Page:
Life in Teaching – Diana Cummings

Diana Cummings comes from a musical dynasty, and her career spans solo, chamber and orchestral playing. Since 1982 has been a professor at the Royal Academy of Music, where she teaches on the LRAM teaching diploma, which she helped devise. She is also a professor at Trinity Laban Conservatoire of Music. She shares her life experience of teaching

 
I was fairly rebellious as a youngster and if my father [violinist Keith Cummings] told me anything, I didn’t want to know. A lot of it sunk in, though. He was a fine musician and had worked it all out very carefully. I find myself quoting him often. He’d say, ‘Push your up bows,’ which is a great description. I find myself saying that a lot.
 
I learnt more about sound and expressiveness from my piano teacher Dorothy Hess than from anyone else. We didn’t do scales – she used Mozart for scales and Chopin for sound, and she was a wonderful musician.
 
I was over 40 when I started teaching. I was thrown in at the deep end. When my former teacher David Martin became ill he asked if I would I teach his class. He had 15 distraught first-years at the Royal Academy. I learnt to teach by tapping into what I’d been taught by him and by Remy Principe, my father and Louis Persinger, and through my own exploration of the instrument. I learnt such a lot from all the teachers I went to. You assimilate information and what you don’t like you discard. I basically teach what I was taught, or the way I was taught.
 
Diana Cummings One’s own personality comes through as time goes on. One evolves over the years, because you’re always looking for different things. For example, Colourstrings has come into my life in the last ten years and I’ve absorbed quite a lot from that. I have huge respect for it because it’s so soundly constructed. They learn to move. I was at a concert recently and the children had beautiful bow arms and all played in tune.
 
I learnt a lot from Sheila Nelson. I remember when my son, who started off with her, was about five, and she let the mums sit in. They’d play ‘Cowboy Chorus’ and I learnt a huge amount from that to apply to my own playing – about movement, and making circles with elbows. What do I teach? Making circles with elbows.
 
In the early days I was fairly tough. I remember with one of my first students there was nothing I could do but strip it all down and start again. After a couple of months, she said, ‘Can I play a piece?’ You judge from their reactions. If you see something isn’t quite working, you change it so it does. It’s all about experimentation.
 
When I take a new student there’s often lots of unpicking to do. I’ve had to undo a lot of dire technique, which is difficult for the student. Many have been taught by teachers who are not hugely skilled. Their actual knowledge of the instrument and how it works is not very sophisticated so some of the things that the students have assimilated are not very productive.
 
We don’t really have a system in this country. They do on the continent – for good or bad – because the conservatories are centrally-run. There is repertoire and studies which every student has to go through and then take a diploma – it’s very structured. Here it’s a bit of a free-for-all, and anyone can start teaching the violin, for good or bad.
 
The most common problems I see are tension and the way the left-hand fingers go down. I usually allocate six weeks of going back to basics. It’s fairly fearsome, but a lot of students want it because they know their technique needs developing.
 
The first lesson is a lot of discovery – talking to them, finding out their background. I’m always sensitive. They’re usually nervous and I try to be as relaxed as I can. The first thing I ask is, ‘What do you think about your playing?’ With most of them it’s pretty obvious – their teacher has probably been telling them – and we have a bit of a discussion. I can’t wade into the situation. Playing the violin is a very personal thing so I have to be careful.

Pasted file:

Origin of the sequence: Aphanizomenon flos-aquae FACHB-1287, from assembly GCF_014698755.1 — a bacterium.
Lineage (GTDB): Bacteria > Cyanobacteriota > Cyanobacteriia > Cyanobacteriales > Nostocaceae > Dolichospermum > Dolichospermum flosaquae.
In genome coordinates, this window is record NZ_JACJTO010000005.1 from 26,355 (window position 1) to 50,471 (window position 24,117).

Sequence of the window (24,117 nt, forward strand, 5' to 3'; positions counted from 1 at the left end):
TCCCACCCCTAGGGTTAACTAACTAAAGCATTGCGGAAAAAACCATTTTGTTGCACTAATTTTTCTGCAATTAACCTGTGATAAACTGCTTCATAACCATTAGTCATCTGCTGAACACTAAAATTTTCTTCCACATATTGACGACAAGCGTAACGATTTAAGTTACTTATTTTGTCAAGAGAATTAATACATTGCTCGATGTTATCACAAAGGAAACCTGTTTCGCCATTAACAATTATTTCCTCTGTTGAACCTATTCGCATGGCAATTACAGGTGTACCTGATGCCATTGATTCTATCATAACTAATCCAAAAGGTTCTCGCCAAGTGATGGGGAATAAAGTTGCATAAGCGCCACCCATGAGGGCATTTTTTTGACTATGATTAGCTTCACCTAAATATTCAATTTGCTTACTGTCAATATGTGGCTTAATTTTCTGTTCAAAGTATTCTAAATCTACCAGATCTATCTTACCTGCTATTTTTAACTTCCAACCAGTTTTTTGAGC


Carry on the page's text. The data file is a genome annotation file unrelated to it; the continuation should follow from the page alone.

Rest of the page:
I start with posture. For the first couple of lessons I go into a lot of detail about how they should be standing, how we get the instrument from the case to the shoulder, and how we pick up the bow, because it starts from the moment we open the case. Posture is critical. Recently I went to a masterclass given by Maxim Vengerov at the Royal Academy, and what did he talk about? Feet and posture.
 
I get them to stand, check their posture and feel the floor. This is an Alexander Technique and Yoga discipline. How do you get the instrument up? I show them how to just chuck it on to their shoulder, and swing the bow on to the string. This is the Alexander idea of ‘non-doing’. The trouble is that when we play, we hold the instrument instinctively. The shoulder rises and then goes into tension, so we’re starting from a negative place. If we throw the instrument, by the time we’ve got it up we’re still completely fluid. We haven’t gone into ‘playing the violin’ mode. It usually takes 15 minutes to work out how to do that, and then I get them to lift their left-hand fingers and relax their hands, and relax their fingers on to the string. It usually takes the first lesson. I ask, ‘Does it feel comfortable? Does it feel different?’ If it feels comfortable and different that’s fine. If it’s uncomfortable and different then we have more work to do.
 
The shoulder is a ball and socket joint and we need a million gallons of olive oil and an ocean of space so that the joint can flow. We have to be very mobile, to be able to make circles with the shoulder, and to be able to get to that situation with the instrument in our hands.
 
I get out my plastic skeleton, and my books and charts, and ask them how many bones they have in their upper arm. Usually they look puzzled, but it’s important we know our skeletons. It doesn’t matter what things are called, but we should at least have a picture of the skeleton in our minds, so we know how we move. The last thing students are expecting to do is to look at a human body, but they’re always interested. I go into the physicality of it in great detail because how we balance is so important.
 
Holding the instrument is difficult, perhaps the most difficult thing we do. The violin has to sit on the collarbone. We have to keep the head free. The head just drops to keep it from falling. I usually start with no shoulder rest and get them to throw the instrument on to the collarbone. Then I have a look. The shoulder rest should just fill the space. Often the shoulder rest sits on the shoulder, pushing it around, so it’s very unstable.